LISTEN TO THE AUDIO RECORDING
Do you care about the environment, but aren’t sure what green jobs are out there? Especially for somebody with a graduate degree? It can be difficult to figure out how to match up your skill set with causes you care about but, in this panel, we’ll be talking to four graduates who have managed to do just that. With different disciplinary backgrounds and different career areas, this panel will provide an insightful survey of the different green careers one could pursue. What is it like having an environmentally-focused career right now? Which jobs should be prioritized in confronting climate change? How can we best prepare for the green jobs we want whilst still at graduate school? Come along to listen and ask your own questions.
Chelsey Grassfield, Policy Specialist, Friends of the Chicago River (MA, Humanities, University of Chicago, 2018; MA, Education, University of California, Davis, 2014; Bilingual Teaching Credential, University of California, Davis, 2013; BA, Education, Sacramento State University, 2012)
Chelsey began her career as an elementary school teacher in California before deciding it was time for a career pivot. Uncertain of what that next step should be, she decided to explore her options through the MAPH program at U of C. She became interested in public policy when she took a class at Harris, which was focused on the Our Great Rivers initiative led by the Metropolitan Planning Council (MPC). Reflecting on her experiences in California, she realized that the environment had always been a passion and decided to pursue that fully. It took a great deal of volunteering at forest preserves, networking with nonprofit and environmental groups, inviting strangers to informational interviews, and an internship with MPC before landing her job at Friends of the Chicago River. Chelsey was pleasantly surprised that the Midwest has a strong activist base and so many amazing environmental organizations; she is happy to be a part of this industry.
Jeff McMahon, Senior Contributor, Forbes (MA, Humanities, University of Chicago, 2002)
Jeff McMahon has been covering the environment (and energy) since 1985. His byline has appeared under the banner of daily newspapers including the Chicago Tribune and the Arizona Republic, alternative weeklies like New Times and Newcity, and for the last decade at Forbes. He has focused exclusively on climate change since 2008—including coverage of the UN Climate Conferences at Copenhagen and Paris. He has also taught journalism, creative non-fiction, argument and scientific writing at the University of Chicago.
Kate Stel, Volunteer Coordinator, Riverview Gardens (Master of Divinity, University of Chicago, 2019)
I’m passionate about empowering others to build relationships and spark transformative experiences with the natural world through hands-on work. As the Volunteer Coordinator at Riverview Gardens, I work to transform communities and build dignity by connecting vulnerable groups facing barriers to employment to our ServiceWorks job training program. Participants and community volunteers work together at our organic Urban Farm, hydroponic greenhouse, and aquaponic growing facility. My background includes environmental and conservation work in mostly faith-based nonprofit organizations.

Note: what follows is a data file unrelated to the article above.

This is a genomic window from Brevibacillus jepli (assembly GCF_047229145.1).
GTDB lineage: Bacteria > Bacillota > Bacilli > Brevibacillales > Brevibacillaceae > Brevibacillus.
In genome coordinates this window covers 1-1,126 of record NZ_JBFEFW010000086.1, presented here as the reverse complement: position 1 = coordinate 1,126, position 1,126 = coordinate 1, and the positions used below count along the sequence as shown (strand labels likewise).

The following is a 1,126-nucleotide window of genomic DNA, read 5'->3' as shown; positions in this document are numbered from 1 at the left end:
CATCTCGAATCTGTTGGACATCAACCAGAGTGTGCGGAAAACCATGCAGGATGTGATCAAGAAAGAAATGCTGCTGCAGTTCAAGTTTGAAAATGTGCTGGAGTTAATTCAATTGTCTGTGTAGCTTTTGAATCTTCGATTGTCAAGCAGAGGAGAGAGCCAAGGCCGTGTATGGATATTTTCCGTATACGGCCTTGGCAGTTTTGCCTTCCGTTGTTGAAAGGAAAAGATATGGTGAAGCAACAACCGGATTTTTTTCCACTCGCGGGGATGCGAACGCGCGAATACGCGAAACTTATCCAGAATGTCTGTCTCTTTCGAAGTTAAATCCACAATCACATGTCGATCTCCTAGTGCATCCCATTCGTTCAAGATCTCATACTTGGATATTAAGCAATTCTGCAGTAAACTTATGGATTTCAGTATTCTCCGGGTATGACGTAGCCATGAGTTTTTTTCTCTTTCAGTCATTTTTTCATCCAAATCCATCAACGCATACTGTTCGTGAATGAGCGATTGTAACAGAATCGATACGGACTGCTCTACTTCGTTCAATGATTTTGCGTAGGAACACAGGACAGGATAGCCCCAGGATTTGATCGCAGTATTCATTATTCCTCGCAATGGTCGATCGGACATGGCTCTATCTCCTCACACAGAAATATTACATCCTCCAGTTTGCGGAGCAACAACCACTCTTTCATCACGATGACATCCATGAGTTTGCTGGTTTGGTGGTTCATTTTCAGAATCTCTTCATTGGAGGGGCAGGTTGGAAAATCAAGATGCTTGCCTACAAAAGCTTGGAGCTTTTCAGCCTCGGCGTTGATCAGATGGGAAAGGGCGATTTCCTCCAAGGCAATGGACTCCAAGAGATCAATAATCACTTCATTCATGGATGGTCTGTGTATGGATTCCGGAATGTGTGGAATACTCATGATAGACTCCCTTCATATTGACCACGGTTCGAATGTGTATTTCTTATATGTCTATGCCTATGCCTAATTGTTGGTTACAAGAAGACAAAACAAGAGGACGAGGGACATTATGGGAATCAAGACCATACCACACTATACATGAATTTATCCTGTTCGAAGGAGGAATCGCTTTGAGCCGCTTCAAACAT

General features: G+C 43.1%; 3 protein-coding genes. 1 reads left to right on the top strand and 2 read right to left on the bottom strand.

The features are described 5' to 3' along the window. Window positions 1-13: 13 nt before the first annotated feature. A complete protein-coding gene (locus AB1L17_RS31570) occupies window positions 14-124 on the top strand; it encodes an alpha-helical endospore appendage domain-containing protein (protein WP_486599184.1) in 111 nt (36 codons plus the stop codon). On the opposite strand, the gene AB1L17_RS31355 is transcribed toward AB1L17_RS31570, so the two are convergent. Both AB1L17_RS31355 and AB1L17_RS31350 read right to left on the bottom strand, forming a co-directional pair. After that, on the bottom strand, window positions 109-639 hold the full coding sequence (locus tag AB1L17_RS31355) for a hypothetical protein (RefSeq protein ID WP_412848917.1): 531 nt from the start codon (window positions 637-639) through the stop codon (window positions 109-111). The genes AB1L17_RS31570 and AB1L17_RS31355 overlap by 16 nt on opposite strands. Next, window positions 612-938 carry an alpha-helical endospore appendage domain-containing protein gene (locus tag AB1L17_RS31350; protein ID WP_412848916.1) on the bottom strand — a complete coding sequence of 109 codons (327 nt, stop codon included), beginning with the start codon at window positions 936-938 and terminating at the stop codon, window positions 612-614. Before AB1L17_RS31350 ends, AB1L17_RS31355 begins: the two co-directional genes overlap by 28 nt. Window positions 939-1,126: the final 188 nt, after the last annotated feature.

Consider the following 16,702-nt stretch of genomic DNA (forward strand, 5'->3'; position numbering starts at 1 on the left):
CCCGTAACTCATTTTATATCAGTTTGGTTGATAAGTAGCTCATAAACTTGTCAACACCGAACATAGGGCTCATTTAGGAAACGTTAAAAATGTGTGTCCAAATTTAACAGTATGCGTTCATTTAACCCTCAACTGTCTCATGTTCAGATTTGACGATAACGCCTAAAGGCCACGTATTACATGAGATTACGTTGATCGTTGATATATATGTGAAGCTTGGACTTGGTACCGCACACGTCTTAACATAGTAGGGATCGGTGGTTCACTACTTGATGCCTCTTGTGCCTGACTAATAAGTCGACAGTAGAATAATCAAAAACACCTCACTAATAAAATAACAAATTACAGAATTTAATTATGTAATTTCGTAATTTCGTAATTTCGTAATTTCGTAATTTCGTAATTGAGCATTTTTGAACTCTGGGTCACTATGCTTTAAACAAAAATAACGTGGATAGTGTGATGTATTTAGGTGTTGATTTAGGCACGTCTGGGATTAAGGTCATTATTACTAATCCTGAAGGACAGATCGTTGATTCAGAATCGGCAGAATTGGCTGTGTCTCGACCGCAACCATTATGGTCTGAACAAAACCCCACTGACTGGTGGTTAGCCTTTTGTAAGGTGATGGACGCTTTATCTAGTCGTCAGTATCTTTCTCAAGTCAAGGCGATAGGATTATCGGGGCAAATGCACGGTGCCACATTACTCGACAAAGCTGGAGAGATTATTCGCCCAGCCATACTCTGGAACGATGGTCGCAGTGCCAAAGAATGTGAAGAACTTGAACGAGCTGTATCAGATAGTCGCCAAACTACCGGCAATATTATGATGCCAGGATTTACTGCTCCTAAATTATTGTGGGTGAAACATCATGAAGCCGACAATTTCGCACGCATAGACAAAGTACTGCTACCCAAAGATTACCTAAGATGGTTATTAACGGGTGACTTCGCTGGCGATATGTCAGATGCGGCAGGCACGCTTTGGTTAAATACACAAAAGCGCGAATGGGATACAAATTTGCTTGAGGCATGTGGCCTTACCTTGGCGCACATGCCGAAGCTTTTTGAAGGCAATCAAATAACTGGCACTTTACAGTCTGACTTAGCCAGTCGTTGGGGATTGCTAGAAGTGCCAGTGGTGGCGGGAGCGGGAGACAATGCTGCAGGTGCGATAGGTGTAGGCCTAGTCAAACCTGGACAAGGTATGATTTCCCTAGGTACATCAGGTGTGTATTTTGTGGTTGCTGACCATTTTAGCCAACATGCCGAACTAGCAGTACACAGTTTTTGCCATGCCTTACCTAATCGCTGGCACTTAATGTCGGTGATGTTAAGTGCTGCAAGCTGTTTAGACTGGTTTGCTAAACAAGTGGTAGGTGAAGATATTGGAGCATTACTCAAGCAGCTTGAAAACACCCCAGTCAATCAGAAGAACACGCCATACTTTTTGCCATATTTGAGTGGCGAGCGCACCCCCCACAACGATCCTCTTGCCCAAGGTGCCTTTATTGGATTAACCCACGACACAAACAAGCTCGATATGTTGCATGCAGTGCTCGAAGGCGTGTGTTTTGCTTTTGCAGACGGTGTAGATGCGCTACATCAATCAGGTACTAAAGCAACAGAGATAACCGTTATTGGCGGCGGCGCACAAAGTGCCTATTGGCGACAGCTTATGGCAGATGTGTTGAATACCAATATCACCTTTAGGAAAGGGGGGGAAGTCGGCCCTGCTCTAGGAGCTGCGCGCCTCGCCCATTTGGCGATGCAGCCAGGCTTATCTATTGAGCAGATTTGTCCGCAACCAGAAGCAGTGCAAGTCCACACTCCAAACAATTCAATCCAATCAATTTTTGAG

Caroline Taylor, Director of R&D, EarthShift Global (PhD, Chemistry, University of Chicago, 2003; Postdoc, Cornell University, 2003-2005)
Caroline Taylor (PhD’03) is Director of R&D and a Senior Sustainability Analyst for EarthShift Global, where she conducts and supports rigorous research and analysis for strategic sustainability decision-making. EarthShift Global works internationally with Fortune 500 companies, SMEs, government agencies, and academics to provide a better understanding of the environmental and social impacts of systems, products and decisions. With 20+ years of experience in modeling and analysis, more than a decade of it in sustainability, Caroline has worked on a wide range of topics including environmental and social impact, energy and resources, risk, emerging technologies, and assessment. Her current work addresses incorporating both qualitative and quantitative elements into holistic sustainability analysis. Caroline is an active member multiple advisory and editorial boards, including the Advisory Board for BigData@Rutgers/SFSU, and serves on the Policy Committee of the American Center for Life Cycle Assessment, and has ongoing collaborations with colleagues at UC Berkeley’s ARE and University of Bath focusing on advanced methods for sustainability assessment. She has Bachelor’s degrees in Classics and Chemistry from UC Irvine and a Doctorate in Chemistry (Chemical Physics) from the University of Chicago, and was a post-doctoral scholar at Cornell University.
Mike Hogue, Professor of Theology, Ethics, and Philosophy of Religion, Meadville Lombard Theological School (MA and PhD in Theological Ethics, University of Chicago, 2005)
Mike Hogue’s teaching, research, and writing examine the religious and moral aspects of political and planetary crises. He is the author of numerous articles and several books, the most recent of which is American Immanence: Democracy for an Uncertain World (Columbia, 2018).
Please register for the event. Zoom details will be shared with registrants a day prior to the event.